1. My favorite Transformers are the Combaticons. I know this is incredibly tangential to your main post, but I thought I'd bring that up instead of commenting on the content because the subject of said content is actually starting to bother me a bit. At first Sonichu was funny, then it was sad, and's kind of getting scary. I'm having flashbacks to that episode of the Superman cartoon where Toyman stalks a supermodel.

  2. What's really funny about this page is the wall of text speech Chris gives to basically tell people to leave him alone in his "love quest".

    I could actually sympathize somewhat with Chris in that most of the girls *I* have had crushes on also typically had boyfriends, if he wasn't such a pissy douchebag about it. Chris's mouthy attitude is more likely to be what gets him punched in the face than simply having a crush on a girl who already has a boyfriend, not to mention the fact that there's no indication he'd be willing to take "no" for an answer. Frankly, I'm amazed somebody hasn't flattened him already. Spouting off about how you don't respect "rules", or any other man besides yourself and your father, won't exactly endear you to anyone.

    And then there's what he's saying about the girls themselves. He claims that they mostly have "shopping" on their minds, and this makes it difficult to notice him. Chances are they notice him all right, what with his foul odor, childish attire and obnoxious behavior, but they just try and ignore him. This goes back to what Nitz was saying about his depiction of Rosechu, namely that she's a mindless shopaholic that's not interested in anything besides clothes or shoes. I admit that in my Ultimate Marvel fanfiction I'll send my female characters on the occasional shopping trip and have them gush over a new pair of shoes, but I like to think that I've developed them far more than that. Chris...doesn't.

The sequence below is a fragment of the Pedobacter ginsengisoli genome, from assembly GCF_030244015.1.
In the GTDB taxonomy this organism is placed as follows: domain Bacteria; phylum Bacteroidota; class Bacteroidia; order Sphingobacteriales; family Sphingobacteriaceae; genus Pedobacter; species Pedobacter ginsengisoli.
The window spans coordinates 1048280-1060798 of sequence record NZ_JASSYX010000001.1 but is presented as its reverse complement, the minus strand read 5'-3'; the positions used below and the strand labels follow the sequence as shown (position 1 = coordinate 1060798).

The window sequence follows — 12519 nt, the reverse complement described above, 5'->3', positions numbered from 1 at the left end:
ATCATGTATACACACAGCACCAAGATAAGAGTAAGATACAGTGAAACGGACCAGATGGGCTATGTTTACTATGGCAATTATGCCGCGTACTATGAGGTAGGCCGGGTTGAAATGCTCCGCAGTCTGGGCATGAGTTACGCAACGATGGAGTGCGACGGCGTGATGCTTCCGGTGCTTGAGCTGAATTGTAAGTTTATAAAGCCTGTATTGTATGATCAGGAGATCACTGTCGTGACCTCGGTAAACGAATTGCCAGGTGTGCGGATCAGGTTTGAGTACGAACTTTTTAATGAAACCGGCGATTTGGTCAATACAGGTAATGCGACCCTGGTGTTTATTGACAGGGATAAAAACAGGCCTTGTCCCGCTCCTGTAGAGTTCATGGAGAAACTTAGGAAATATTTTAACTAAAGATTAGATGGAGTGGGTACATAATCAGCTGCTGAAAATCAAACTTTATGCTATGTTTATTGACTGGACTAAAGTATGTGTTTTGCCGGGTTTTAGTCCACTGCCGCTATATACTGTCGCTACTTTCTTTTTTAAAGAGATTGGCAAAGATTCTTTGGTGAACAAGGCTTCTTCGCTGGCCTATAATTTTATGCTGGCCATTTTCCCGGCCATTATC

Regarding E. Wilson's comments on Sonichu being scary, what I personally find more frightening is the fact that Chris's parents are both pretty old, and his mother is apparently in poor health. The reason this is so scary is because, when they die, Chris will be all alone in the world and responsible for looking after his own well-being.